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Wednesday, March 31, 2010

Meaningful Use

There are two ways for organizations to make use of information technology. One is to conceive of a better way of doing something that it makes possible and then use the technology to do it. The other is to apply the technology to what is being done in the hope that something good will come from it.

Hospitals and doctors seem to have opted for the ‘hope’ approach.

The federal economic stimulus package included a big slug of money to support the application of information technology in the health field with particular emphasis on the development of the electronic medical record. Those responsible for awarding grants apparently are concerned that the ‘hope’ concept will prevail because they are requiring applicants to show that the computer applications to be funded will be put to what they call a “meaningful use” and have gone on to define what they mean by that.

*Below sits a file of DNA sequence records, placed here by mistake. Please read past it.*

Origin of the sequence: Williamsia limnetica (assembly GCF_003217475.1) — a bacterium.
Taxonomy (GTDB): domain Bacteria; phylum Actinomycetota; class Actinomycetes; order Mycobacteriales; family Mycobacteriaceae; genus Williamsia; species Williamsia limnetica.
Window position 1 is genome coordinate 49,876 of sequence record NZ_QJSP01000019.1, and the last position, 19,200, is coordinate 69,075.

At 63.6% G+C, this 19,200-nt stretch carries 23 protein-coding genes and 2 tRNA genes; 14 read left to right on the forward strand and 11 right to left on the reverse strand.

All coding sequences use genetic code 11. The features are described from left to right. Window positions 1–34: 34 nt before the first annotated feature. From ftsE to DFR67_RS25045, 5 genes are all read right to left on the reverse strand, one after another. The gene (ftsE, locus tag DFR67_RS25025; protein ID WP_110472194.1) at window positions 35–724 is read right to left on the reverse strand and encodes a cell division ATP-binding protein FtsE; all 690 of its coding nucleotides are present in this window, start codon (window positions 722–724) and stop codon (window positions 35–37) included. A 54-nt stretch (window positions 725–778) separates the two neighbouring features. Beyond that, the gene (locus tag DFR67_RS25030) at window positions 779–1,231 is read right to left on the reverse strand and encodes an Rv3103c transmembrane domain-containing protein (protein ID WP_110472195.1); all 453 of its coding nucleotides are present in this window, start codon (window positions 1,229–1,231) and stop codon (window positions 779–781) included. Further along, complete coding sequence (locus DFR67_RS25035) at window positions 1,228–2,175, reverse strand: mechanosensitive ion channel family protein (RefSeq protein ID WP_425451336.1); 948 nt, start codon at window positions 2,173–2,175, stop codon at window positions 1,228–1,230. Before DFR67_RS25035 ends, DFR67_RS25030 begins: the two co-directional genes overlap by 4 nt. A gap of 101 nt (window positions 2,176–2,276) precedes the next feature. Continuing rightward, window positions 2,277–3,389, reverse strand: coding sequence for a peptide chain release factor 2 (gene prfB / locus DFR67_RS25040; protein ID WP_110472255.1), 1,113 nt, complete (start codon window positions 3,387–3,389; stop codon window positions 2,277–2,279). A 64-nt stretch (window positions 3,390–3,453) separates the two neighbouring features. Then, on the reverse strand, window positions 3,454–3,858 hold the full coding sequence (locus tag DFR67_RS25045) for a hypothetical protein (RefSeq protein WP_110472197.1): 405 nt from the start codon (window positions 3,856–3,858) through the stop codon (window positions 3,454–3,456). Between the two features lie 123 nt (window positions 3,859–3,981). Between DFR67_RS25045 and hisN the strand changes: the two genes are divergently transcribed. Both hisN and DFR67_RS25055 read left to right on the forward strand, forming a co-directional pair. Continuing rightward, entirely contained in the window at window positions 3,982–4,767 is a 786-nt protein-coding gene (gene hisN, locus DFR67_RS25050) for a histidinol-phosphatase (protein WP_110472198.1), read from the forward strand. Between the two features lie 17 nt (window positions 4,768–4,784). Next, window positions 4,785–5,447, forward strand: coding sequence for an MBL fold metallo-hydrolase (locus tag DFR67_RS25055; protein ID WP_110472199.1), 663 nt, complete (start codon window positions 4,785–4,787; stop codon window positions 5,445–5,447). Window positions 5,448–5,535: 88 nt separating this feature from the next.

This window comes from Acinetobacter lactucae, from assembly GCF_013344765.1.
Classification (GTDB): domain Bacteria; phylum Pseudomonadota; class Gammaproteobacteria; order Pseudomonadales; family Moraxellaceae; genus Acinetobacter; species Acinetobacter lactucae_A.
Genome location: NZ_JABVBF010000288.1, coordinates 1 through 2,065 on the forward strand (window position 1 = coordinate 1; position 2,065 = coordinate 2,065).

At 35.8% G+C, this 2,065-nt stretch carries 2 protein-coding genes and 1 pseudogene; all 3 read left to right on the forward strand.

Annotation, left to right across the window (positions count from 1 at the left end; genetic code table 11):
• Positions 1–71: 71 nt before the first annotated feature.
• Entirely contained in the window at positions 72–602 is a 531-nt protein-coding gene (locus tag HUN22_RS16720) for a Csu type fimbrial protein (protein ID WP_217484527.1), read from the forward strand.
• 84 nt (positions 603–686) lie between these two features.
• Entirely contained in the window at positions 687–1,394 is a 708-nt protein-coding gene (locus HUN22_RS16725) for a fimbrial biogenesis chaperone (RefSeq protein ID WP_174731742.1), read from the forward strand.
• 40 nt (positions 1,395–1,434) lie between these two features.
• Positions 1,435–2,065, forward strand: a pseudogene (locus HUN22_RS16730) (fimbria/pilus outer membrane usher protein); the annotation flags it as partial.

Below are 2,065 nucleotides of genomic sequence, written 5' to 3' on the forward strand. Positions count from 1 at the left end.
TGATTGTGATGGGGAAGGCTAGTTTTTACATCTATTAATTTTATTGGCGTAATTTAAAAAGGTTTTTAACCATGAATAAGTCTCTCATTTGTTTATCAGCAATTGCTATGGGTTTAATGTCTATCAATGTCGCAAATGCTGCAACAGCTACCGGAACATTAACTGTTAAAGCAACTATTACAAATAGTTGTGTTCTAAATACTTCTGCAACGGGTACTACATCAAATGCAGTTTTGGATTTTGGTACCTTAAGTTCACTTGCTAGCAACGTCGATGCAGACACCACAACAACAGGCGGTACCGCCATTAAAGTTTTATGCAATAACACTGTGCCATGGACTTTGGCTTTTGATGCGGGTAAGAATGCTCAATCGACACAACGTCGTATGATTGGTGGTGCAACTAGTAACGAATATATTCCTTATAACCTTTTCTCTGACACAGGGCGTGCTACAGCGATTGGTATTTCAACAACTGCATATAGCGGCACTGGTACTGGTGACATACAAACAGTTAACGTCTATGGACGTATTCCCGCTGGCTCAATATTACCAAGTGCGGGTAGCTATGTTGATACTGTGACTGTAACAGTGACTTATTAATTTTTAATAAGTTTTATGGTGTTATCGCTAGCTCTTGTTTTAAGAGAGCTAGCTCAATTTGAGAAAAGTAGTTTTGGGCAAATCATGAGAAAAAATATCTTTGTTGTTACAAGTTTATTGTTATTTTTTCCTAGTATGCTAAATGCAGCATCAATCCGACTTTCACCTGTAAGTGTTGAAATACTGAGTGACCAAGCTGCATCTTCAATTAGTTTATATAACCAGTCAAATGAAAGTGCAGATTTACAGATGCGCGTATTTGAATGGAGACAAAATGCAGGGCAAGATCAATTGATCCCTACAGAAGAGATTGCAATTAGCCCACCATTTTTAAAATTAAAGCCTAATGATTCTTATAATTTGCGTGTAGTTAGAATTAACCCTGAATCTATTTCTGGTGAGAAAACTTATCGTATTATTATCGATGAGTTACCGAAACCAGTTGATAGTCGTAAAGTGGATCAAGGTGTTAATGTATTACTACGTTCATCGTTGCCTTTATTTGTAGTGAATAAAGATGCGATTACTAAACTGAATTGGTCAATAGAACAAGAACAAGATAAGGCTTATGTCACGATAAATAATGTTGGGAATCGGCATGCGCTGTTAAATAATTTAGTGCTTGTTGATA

One might suppose that hospitals would be embarrassed by the need for such a policy, implying, as it does, that they would take public money and use it to develop expensive computer systems that were not ‘meaningfully useful.’ But they are not. Instead, they are complaining that the definition is too strict.

It is something of a commentary on the state of management in health care that it cannot be counted on to make use of information technology, an expensive and powerful administrative tool, in a responsible way.

When the country gets serious about health care reform, it will insist that something be done about that.

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